Professor & Canada Research Chair in Innovative Learning and Technology at Royal Roads University

What do scholars do on Twitter?

Posted on October 24th, by George Veletsianos in my research, NPS, online learning, open, papers, scholarship. 7 comments

I have just had an article published with the Journal of Computer Assisted Learning, entitled Higher education scholars’ participation and practices on Twitter. The paper focuses on a qualitative analysis of 45 scholars’ (anonymized and edited) tweets to acquire a deep meaning of practice, and is part of my research into Networked Participatory Scholarship. Those of you interested in how faculty members use social media, the relationship between social media and identity, digital scholarship, scholarly use of online networks, and the rise of the digital scholar, may find this worthwhile.

Citation and link to pdf: Veletsianos, G. (2012). Higher Education Scholars’ Participation and Practices on Twitter. Journal of Computer Assisted Learning, 28(4), 336-349.

Twitter bird logo icon illustrationIf you have been participating on Twitter for a while, some of the findings won’t be surprising, but the paper can serve as a starting point for deeper conversations on the why and how social media is used by scholars, academics, and faculty members. Nonetheless, interesting implications to point out include the following:

“Even though social networking technologies in general were developed for purposes unrelated to education, they have been co-opted and repurposed by scholars, in part, to satisfy educational and scholarly pursuits.”

“Is Twitter fostering more social opportunities and community-oriented approaches to education and scholarly participation? Or, do the individuals who espouse these kinds of beliefs happen to make use of Twitter for scholarly pursuits?”

“Are scholars altruistically sharing information for the benefit of the community in which they belong? Or, is information sharing a self-serving activity? Are scholars sharing information in order to assist the profession grow intellectually, or are they attempting to develop a ‘brand’ around themselves?”

“Twitter is often dismissed as a platform of meaningless soliloquies and dull updates…Rather than representing meaningless chatter, [Twitter] updates may introduce opportunities to explore shared interests, experiences, goals, mindsets, and life dispositions/aspirations.”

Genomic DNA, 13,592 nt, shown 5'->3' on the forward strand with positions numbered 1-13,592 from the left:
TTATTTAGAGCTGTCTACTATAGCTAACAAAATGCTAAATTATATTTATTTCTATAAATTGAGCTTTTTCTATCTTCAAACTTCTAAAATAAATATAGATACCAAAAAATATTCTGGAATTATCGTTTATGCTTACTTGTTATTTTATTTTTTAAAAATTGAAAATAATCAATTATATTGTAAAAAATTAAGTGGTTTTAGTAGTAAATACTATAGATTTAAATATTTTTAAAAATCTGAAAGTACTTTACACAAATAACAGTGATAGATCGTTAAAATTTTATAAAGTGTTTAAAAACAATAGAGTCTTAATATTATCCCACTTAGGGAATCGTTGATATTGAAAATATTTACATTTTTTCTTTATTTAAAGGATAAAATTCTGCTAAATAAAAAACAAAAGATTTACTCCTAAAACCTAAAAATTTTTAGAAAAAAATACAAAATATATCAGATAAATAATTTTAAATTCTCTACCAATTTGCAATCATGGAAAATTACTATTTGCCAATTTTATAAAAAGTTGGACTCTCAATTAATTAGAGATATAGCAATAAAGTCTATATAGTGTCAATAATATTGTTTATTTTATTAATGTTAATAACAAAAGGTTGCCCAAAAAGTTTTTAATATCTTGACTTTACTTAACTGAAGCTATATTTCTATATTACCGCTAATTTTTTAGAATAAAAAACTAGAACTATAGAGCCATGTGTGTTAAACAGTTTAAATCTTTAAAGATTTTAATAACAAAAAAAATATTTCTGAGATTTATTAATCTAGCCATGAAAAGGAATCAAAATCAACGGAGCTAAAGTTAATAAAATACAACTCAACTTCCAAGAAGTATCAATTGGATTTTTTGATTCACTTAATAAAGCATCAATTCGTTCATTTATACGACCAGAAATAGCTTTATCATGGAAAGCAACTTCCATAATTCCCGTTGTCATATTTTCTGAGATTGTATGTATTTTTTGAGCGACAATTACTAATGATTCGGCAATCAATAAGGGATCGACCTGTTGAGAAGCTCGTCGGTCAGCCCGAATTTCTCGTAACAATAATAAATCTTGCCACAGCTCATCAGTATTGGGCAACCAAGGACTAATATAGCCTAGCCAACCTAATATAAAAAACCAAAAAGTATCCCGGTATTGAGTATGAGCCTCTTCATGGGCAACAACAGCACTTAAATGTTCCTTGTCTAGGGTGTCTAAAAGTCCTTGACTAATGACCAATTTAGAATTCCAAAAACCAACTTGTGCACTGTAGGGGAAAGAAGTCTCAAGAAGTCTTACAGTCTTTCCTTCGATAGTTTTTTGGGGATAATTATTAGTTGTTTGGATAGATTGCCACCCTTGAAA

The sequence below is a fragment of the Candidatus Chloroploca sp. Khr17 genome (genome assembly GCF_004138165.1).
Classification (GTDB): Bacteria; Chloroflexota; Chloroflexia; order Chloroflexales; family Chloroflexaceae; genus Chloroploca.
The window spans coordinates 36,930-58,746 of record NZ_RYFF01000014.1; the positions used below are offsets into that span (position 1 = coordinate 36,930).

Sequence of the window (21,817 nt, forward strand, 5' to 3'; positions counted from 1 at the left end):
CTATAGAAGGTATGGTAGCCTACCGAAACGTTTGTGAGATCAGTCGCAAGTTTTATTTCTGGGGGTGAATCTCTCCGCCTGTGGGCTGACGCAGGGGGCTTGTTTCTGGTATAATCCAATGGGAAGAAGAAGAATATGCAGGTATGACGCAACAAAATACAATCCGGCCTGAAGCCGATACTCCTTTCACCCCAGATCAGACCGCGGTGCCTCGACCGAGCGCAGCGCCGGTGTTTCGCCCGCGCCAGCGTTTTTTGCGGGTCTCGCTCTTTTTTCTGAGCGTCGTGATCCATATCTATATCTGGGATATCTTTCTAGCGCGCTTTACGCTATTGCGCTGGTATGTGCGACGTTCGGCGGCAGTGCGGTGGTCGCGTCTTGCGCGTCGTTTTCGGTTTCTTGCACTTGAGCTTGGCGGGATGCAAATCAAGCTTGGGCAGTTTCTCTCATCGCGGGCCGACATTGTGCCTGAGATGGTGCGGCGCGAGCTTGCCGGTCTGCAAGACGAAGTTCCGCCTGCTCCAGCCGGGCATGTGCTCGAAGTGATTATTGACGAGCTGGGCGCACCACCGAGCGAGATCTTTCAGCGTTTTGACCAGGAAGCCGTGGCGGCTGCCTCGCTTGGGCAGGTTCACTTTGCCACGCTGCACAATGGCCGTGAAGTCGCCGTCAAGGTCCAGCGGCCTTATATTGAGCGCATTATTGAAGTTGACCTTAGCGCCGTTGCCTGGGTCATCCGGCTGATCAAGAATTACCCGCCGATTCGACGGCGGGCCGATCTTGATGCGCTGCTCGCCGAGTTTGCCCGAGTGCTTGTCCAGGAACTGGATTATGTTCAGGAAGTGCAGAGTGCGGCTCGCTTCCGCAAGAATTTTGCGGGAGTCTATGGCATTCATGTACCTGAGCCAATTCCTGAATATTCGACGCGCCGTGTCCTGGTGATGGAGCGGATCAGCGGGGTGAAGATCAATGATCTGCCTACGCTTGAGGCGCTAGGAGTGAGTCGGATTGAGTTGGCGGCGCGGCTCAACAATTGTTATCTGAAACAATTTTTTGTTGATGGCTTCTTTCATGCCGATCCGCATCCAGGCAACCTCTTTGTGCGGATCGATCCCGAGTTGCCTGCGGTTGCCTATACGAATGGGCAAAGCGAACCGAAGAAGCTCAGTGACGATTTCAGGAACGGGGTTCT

The themes relating to participation and practices highlighted in the paper are the following: Scholars participating on Twitter (1) shared information, resources, and media relating to their professional practice; (2) shared information about their classroom and their students; (3) requested assistance from and offered suggestions to others; (4) engaged in social commentary; (5) engaged in digital identity and impression management; (6) sought to network and make connections with others; and (7) highlighted their participation in online networks other than Twitter.

Enjoy, and if you have any input, I would love to hear it!

7 thoughts on “What do scholars do on Twitter?

  1. Hi George,

    congratulations for your two just published articles and good luck for your presentation at OpenEd 2011!
    I have already got the paper you co-authored with Kimmons for Computers and Education, but I can’t download this one. It appears this message: Nothing found here: An error occured (404)

    Many thanks for your help. I will give you some feedback as soon as possible.


  2. Congratulations George,

    I’m incorporating some of your work into an assignment I’m writing today, due next week, it’s always good to have the most up-to-date references you can find!

    One of the advantages to the new openness found on Twitter, with academics that engage in the way that you do, is that what would normally take months and even years to go through the publication cycle is published almost as soon as it is complete.

    The other thing is the conversation that surrounds whatever you are doing informs scholarly practice. What I’m learning is that the deeper you critically reflect and hunt for the assumptions that shape your thinking, the more closely you can bring your practice into constructive alignment.

    I had no trouble with the link, I also appreciate the fact that the PDF contained full metadata, making my task of citing it much easier!

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